It has happened to me several times now that someone thought that the various "versions" of the Bible are all different and products of various edits over the years.  Every time some editor (I don't know who they would mean) has picked away at the literature, there is a new version.

Some rabbi, whose talk a friend of mine liked on Facebook, went on for about half an hour tying to distinguish the "a son of man" in Daniel, from the "the Son of Man" of the Gospels.  In the middle of that he laughed in scorn at the King James "version".  First of all, it was a great travesty to go from "a" son of man to "the"son of man.  Then it was ridiculous that there could be "versions" of this.

We must be grasping at straws, me thinks.  Messianic Jews find this passage extremely compelling.

The fact is that the manuscripts are ancient and have been treated with reverence and care.  The different versions, deal with changes in our contemporary language and expression.  All try to be faithful to the original.

For an example of different "versions" of the Bible see this: http://biblehub.com/
for the Bible in different languages and editions.

---------------  Also from Facebook below:  Comedian wrong about the Bible.

"The moment an atheist or critic of the Bible (or comedian, in this case) uses this ridiculous telephone canard, you can be sure they have zero idea what they are talking about, and are farting hot wind for rhetorical effect.
The Bible did not come to us through a process of editing, rewriting, or multiple translations. Every, single reputable translation we have comes directly from spectacularly well-attested Greek and Hebrew manuscripts. And in general, the newer, more literal translations (ESV, NASB, etc.) are drawn from the very oldest manuscripts, which long predate the sources for older English translations, like the King James. And of course, the Bible's manuscript evidence is stronger than virtually any other work of antiquity, including the works of philosophers like Plato and authors like Homer, whom no one seriously disputes as authentic and essentially true to their autographs.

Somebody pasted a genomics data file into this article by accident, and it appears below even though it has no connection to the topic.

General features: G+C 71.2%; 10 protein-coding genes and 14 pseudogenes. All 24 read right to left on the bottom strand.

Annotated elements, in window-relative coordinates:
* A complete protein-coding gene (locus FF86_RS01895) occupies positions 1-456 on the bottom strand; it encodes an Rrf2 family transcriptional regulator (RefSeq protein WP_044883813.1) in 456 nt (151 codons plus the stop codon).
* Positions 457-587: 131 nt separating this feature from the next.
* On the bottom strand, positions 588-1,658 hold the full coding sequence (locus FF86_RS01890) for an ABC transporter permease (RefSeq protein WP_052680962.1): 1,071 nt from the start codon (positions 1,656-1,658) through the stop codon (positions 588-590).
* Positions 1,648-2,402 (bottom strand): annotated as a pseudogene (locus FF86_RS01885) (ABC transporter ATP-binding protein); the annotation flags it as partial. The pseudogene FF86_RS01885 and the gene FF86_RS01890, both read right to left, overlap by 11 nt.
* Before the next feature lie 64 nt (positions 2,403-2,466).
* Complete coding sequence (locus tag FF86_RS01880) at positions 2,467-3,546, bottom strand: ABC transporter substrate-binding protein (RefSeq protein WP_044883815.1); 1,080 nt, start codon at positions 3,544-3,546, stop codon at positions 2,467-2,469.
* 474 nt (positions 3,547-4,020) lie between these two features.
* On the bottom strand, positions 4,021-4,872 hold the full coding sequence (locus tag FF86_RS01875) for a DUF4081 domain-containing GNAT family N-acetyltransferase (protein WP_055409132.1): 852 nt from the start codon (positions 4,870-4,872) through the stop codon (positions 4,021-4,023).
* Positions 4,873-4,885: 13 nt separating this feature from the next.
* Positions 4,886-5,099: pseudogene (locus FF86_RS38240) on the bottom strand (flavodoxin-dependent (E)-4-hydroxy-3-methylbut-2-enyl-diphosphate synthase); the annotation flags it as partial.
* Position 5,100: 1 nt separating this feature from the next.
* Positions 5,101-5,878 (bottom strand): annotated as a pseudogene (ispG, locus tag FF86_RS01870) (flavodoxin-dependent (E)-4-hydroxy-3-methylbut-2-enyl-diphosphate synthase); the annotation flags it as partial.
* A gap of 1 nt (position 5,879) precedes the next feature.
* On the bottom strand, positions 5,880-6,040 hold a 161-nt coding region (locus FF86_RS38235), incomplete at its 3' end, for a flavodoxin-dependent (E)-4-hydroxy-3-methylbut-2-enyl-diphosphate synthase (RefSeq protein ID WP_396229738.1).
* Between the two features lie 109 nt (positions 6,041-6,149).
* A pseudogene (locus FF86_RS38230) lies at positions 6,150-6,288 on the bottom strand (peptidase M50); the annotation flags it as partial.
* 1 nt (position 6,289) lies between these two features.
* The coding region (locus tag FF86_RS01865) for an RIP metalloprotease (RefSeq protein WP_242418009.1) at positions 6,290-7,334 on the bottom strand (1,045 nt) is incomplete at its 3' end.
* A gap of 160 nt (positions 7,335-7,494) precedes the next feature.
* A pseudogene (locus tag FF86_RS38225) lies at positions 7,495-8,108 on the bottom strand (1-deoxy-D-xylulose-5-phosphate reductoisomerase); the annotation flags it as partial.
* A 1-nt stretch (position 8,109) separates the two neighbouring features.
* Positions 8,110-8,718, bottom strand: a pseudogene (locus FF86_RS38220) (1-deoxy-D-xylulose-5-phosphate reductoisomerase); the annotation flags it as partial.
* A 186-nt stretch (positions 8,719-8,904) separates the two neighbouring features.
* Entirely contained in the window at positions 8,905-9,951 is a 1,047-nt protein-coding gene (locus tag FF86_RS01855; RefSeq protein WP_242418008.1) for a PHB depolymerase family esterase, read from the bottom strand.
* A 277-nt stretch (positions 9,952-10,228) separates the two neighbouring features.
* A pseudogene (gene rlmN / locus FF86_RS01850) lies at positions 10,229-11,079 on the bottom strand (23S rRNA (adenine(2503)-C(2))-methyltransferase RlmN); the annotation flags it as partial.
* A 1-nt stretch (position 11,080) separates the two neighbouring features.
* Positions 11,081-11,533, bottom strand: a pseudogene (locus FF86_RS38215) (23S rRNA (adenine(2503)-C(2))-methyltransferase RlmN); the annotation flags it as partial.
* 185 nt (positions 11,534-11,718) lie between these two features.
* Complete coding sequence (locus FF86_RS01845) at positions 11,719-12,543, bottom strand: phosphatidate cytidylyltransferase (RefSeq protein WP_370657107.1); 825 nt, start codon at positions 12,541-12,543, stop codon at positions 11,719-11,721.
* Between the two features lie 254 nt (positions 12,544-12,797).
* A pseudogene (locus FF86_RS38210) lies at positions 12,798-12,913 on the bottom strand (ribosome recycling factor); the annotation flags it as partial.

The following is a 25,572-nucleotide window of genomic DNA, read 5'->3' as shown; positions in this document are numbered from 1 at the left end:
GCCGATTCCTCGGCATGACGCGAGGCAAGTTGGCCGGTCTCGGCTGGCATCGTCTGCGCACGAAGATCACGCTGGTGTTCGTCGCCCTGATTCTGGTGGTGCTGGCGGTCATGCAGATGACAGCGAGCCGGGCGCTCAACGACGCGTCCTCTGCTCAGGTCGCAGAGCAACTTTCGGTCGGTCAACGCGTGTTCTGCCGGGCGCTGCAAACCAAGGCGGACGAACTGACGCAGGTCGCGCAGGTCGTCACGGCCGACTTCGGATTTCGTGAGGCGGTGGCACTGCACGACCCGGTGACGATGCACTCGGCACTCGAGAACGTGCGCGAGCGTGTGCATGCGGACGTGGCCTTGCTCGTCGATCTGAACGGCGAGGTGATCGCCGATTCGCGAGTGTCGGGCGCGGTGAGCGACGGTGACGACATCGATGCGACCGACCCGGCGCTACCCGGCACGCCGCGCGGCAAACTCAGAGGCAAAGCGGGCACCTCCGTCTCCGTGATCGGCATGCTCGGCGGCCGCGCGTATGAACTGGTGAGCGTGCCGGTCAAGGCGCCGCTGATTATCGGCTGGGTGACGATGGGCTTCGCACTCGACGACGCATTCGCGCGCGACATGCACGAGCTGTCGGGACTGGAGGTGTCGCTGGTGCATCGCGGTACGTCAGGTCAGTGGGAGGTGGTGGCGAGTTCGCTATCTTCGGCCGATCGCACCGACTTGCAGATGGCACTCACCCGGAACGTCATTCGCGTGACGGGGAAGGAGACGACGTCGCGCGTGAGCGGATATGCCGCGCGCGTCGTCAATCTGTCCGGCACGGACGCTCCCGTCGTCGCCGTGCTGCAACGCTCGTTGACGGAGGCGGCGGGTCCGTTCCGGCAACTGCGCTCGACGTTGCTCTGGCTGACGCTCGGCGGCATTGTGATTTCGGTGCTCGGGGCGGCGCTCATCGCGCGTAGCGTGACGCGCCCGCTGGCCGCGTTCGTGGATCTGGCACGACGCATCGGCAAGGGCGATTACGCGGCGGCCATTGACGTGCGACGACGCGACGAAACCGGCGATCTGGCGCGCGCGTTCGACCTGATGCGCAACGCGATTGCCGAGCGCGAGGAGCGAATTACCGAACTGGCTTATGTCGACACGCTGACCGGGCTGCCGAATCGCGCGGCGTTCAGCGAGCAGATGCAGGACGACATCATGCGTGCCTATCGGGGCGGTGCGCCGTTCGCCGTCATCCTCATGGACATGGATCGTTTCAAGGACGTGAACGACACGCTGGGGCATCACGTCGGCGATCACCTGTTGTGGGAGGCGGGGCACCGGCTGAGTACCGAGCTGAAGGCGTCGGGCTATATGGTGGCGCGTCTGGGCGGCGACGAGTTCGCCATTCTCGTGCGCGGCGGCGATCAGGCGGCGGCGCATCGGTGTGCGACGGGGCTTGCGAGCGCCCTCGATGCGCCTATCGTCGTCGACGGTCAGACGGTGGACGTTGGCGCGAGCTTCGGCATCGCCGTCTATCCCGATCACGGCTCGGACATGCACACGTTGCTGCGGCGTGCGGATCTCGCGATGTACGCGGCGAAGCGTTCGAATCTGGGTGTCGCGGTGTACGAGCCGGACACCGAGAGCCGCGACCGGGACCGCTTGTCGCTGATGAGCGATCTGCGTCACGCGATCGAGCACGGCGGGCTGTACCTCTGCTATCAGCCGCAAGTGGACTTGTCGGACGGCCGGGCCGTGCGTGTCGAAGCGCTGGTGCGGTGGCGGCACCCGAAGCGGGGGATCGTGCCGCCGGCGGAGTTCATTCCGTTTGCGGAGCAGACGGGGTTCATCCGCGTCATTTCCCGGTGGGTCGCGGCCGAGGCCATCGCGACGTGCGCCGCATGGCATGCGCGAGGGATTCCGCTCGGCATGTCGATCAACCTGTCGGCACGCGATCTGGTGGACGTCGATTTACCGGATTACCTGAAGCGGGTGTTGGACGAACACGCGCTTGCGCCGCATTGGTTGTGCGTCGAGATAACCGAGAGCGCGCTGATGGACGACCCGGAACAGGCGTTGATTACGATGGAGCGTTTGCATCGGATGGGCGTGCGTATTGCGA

In other words, when someone uses the telephone argument, you can dismiss them, and suggest they come back when they know what they're talking about."
~@Gregory Shane Morris

Wednesday, August 31, 2016

Clio's Bastards / Study of History

My husband wants me to buy this book, "Clio's Bastards":

There was an article by Barbara Kay in the National Post this weekend about the new book by Canadian author about Canadian Universities: "How Progressives perverted the study of history."

I ordered it for my husband.  He does not ask for much.  XOXO.

Perspicuity vs Commentary


The other day, on some anti-Christian thread, someone made claims about how things about Jesus did not get established until so many centuries and so many commentaries after.

I said, why don't you just read the Apostolic witness.

To that thread came a man who is converting to atheistic Judaism who said that we should follow the rabbis and their well established commentaries.  Reading things at face value was the worst and most dangerous thing to do.

I told him about the perspicuity of scripture.  But that seems to be ok with nobody.

In the end it was me who was "stupid" and "insulting" and a whole host of things.

Wow.  woah.

Image result for jesus in the synagogue